21. L'Artisan Pastellier Califolio - Botany Bay L’Artisan Pastellier is a small company in southern France that specialises in natural pigments, and offers customers authentic and reliable products in beautiful colours based on mineral or vegetable pigments. In a collaboration with Loic Rainouard from Styloplume.net, the chemist Didier Boinnard from L’Artisan Pastellier created the line of Callifolio fountain pen inks. These pastel-colored inks are traditionally crafted, and can be freely mixed and matched. Overall these inks are only moderately saturated, and have low water-resistance. The inks were specifically designed to work well with all types of paper, and all types of fountain pens. Being pastel-tinted, these inks have a watercolor-like appearance, and are not only fine inks for journaling, but are also really excellent inks for doodling & drawing. I only recently discovered them, and they are already the inks I gravitate towards for personal journaling. In this review the spotlight is on Botany Bay, one of the many blue inks of the series. The blue Callifolio inks are named after rivers, lakes and oceans – this blue-black liquid gets its name from the famous Australian bay. Visvamitra did an excellent review, but is not a fan: “the color is supposed to be deep blue/black. It isn’t. It’s a washed out greyish thing. Not really exciting.” Well… de gustibus non est disputandum. Me, I like the ink a lot lot lot ! Right up my alley. I love blue-blacks, I love greys, I love a vintage feel. This ink ticks all the right boxes for me. A vintage-y dark blue-grey. Yummie! Technically, the ink behaves rather poorly. It’s rather dry, and dries too quick on the nib. When left uncapped, I experienced hard starts after a minute or two. Not so good. Botany Bay exhibits prominent shading in the broader nibs. It is much more restrained in finer nibs, which I find more aesthetically pleasing. And since I typically use the finer nibs… lucky me ;-) On the smudge test – rubbing text with a moist Q-tip cotton swab – Botany Bay behaved acceptably. Water resistance however is almost non-existent. All that lovely colour disappears very very quickly. A real shame. When using a water-brush with doodling & drawing, you get a nice blue-grey shading effect. Like all Callifolio inks, Botany Bay is a very fine choice for inky drawings. I’ve tested the ink on a wide variety of paper – from crappy Moleskine to high-end Tomoe River. For the Callifolio reviews, I’m using a new format to show you the ink’s appearance and behaviour on the different paper types. On every small band of paper I show you: An ink swab, made with a cotton Q-tip1-2-3 pass swab, to show increasing saturationAn ink scribble made with an M-nib fountain penThe name of the paper used, written with a B-nibA small text sample, written with an M-nibDrying times of the ink on the paper (with the M-nib)Botany Bay behaved perfectly on all the paper types, with no apparent feathering even on the lower quality papers in my test set. Drying times are mostly around the 15 second mark, with a low of 5 seconds on the more absorbent paper. The ink is equally at home with both white and off-white creamy paper. When writing, the ink lays a dark blue/black line, that dries to a lovely blue/grey colour – a really nice and interesting effect. I also show the back-side of the different paper types, in the same order. With the low-end Moleskine there is very prominent show-through and bleed-through. With the other papers, Botany Bay’s behaviour is impeccable. The ink copes really well with a wide variety of paper types. Conclusion Botany Bay is not your average blue-black. This ink should be taken at face value – it’s a lovely dark blue-grey with a vintage feel. The ink works well with all nib sizes, with really prominent shading in the broader nibs. Technically, this is not a good ink : it feels dry and is susceptible to hard starts when left uncapped for short periods of time. The ink also has zero water resistance. But me… I’m in love with the colour, and don’t mind these shortcomings. Technical test results on Rhodia N° 16 notepad paper, written with Lamy Safari, M-nib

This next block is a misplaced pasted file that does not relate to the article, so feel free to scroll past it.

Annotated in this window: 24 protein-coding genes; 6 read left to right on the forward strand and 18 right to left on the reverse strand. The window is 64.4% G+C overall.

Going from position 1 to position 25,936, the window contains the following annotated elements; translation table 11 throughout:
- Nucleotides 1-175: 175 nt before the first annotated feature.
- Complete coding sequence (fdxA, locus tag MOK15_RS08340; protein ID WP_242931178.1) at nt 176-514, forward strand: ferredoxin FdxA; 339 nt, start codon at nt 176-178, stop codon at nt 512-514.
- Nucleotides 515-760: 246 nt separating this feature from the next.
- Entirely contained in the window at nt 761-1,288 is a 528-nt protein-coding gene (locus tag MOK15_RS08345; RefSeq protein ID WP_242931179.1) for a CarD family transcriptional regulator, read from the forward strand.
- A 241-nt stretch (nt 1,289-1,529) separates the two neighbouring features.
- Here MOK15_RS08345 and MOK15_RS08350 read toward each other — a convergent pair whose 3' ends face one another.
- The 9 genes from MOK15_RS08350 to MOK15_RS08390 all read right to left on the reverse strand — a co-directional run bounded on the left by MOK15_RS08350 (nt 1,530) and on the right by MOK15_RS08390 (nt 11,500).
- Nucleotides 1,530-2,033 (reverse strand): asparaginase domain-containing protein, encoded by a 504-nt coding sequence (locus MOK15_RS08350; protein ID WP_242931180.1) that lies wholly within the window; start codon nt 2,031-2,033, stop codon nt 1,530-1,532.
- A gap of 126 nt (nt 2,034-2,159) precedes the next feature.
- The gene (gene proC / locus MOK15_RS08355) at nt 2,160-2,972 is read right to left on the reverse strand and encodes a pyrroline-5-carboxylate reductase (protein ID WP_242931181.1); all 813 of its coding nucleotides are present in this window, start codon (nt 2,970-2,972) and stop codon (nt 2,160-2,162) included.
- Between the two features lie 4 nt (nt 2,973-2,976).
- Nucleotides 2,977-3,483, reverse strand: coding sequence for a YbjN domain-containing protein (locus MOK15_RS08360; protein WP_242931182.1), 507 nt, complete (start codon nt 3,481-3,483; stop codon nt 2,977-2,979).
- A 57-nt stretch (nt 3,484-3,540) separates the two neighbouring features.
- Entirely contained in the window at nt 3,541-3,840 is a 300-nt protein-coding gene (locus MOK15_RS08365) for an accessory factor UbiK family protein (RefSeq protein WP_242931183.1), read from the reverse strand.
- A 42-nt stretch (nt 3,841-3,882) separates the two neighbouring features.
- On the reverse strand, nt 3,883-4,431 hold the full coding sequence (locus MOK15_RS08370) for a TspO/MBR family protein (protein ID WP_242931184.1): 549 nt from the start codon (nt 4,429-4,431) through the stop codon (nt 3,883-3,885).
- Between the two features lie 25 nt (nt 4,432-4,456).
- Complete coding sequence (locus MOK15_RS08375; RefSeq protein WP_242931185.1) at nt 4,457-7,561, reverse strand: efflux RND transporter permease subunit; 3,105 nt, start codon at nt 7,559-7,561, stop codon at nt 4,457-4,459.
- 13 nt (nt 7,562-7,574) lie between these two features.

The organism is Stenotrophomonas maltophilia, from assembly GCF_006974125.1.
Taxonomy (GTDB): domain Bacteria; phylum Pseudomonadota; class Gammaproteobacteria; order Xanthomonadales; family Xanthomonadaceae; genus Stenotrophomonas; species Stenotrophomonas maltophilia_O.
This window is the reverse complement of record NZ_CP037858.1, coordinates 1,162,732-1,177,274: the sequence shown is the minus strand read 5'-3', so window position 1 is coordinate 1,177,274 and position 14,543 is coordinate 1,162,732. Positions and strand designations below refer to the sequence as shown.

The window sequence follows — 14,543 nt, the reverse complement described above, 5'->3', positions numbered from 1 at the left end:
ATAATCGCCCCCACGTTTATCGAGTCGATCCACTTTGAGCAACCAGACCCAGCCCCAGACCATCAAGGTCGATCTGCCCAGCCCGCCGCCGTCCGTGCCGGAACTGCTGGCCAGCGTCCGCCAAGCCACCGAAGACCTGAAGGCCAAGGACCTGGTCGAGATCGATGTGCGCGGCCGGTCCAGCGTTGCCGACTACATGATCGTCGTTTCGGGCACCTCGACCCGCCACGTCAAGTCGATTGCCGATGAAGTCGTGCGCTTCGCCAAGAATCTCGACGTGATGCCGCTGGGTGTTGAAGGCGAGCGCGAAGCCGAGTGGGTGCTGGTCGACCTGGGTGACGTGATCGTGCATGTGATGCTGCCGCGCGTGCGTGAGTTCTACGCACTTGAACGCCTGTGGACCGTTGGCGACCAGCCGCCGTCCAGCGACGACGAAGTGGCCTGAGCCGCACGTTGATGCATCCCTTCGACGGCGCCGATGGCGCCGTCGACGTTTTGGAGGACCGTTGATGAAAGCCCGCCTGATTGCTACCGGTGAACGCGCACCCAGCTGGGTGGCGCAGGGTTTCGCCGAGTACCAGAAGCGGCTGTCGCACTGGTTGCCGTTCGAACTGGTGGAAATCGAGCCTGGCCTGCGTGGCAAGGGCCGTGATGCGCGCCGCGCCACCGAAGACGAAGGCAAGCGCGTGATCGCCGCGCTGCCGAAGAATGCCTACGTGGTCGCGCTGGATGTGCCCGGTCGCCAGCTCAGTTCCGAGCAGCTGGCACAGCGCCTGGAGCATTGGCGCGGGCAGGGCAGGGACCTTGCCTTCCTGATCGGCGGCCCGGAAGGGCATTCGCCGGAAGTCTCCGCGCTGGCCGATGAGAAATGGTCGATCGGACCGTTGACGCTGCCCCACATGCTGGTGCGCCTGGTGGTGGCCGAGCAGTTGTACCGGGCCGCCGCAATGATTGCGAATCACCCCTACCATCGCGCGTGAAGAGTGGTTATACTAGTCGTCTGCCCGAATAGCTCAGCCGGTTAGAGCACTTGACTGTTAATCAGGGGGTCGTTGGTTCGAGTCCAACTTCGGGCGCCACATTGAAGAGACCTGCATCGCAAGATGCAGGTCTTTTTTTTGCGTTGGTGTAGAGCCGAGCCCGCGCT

22. L'Artisan Pastellier Callifolio - Bleu Pacifique L’Artisan Pastellier is a small company in southern France that specialises in natural pigments, and offers customers authentic and reliable products in beautiful colours based on mineral or vegetable pigments. In a collaboration with Loic Rainouard from Styloplume.net, the chemist Didier Boinnard from L’Artisan Pastellier created the line of Callifolio fountain pen inks. These pastel-colored inks are traditionally crafted, and can be freely mixed and matched. Overall these inks are only moderately saturated, and have low water-resistance. The inks were specifically designed to work well with all types of paper, and all types of fountain pens. Being pastel-tinted, these inks have a watercolor-like appearance, and are not only fine inks for journaling, but are also really excellent inks for doodling & drawing. I only recently discovered them, and they are already the inks I gravitate towards for personal journaling. In this review I take a closer look at Bleu Pacifique, one of the many blue inks of the series. The blue Callifolio inks are named after rivers, lakes and oceans – this one gets its name from the Pacific Ocean. Bleu Pacifique is a really bright light-blue ink with a hint of green undertones. Think of a blue lagoon on a very bright day, with just a small shimmer of the green seabed coming through. A really nice and sunny colour. That being said – I personnaly prefer the true blue cerulean inks like Pelikan Edelstein Topaz, Pilot Iroshizuku kon-peki and Callifolio Bleu Atlantique. The ink writes well, with good flow, and is nicely saturated. Lubrication is surprisingly good for a Callifolio ink, with almost no feedback from the paper when writing. Bleu Pacifique is comfortable with all nib sizes – it even looks good and nicely saturated with an EF nib. The ink exhibits a pleasing unobtrusive shading with the finer nibs, and really robust shading with broader nibs. On the whole, a pleasing ink for writing, but a bit too bright for use in the workplace. Bleu Pacifique smudges easily, but the result remains very readable. On the water resistance front, we can be brief: this ink has zero water resistance. Even short exposures to water obliterate all of your writing. There is nothing left to read on the paper! This is a bit disappointing. When using a water-brush with doodling & drawing, you get a nice light-blue shading effect, that contrasts well with the inky lines. Like all Callifolio inks, Bleu Pacifique is a very fine choice for inky drawings. I’ve tested the ink on a wide variety of paper – from crappy Moleskine to high-end Tomoe River. For the Callifolio reviews, I’m using a new format to show you the ink’s appearance and behaviour on the different paper types. On every small band of paper I show you: An ink swab, made with a cotton Q-tip1-2-3 pass swab, to show increasing saturationAn ink scribble made with an M-nib fountain penThe name of the paper used, written with a B-nibA small text sample, written with an M-nibDrying times of the ink on the paper (with the M-nib)For this review, I have extended my test repository with two new papers: Original Crown Mill Vellum paper and Graf von Faber-Castell 100gsm notebook paper. Bleu Pacifique behaved perfectly on all the paper types, with no apparent feathering even on the lower quality papers in my test set. Drying times are mostly around the 10 second mark, with a low of 5 seconds on the more absorbent paper. This is a quick-drying ink. The ink is equally at home with both white and off-white creamy paper. I also show the back-side of the different paper types, in the same order. With the low-end Moleskine there is significant show-through and bleed-through. Surprisingly, the generic 70gsm notepad paper behaved really well with this ink. Another surprise, the Graf von Faber-Castell paper had lots of problems with show-through and bleed through - I didn’t expect this from a 100gsm paper type. On the other hand, the writing itself looks stunning on this paper. With the other papers, Bleu Pacifique’s behaviour is impeccable. The ink copes really well with a wide variety of paper types. Conclusion Bleu Pacifique is a very well-behaving ink on a wide range of paper, with surprisingly good lubrication for a Callifolio ink. The ink works well with finer nib sizes, and shows robust shading in the broader nibs. The lagoon-like colour is a very bright light-blue with a hint of green undertones. If you don’t like the green component, look at another ocean with Bleu Atlantique. I find Bleu Pacifique to be very enjoyable for doodling & drawing. For lasting writing it’s total lack of water resistance can be a problem though. Overall, Bleu Pacifique is a fine ink, but - in my personal opinion - looses some of its appeal because of the green undertone and the non-existent water resistance. Technical test results on Rhodia N° 16 notepad paper, written with Lamy Safari, M-nib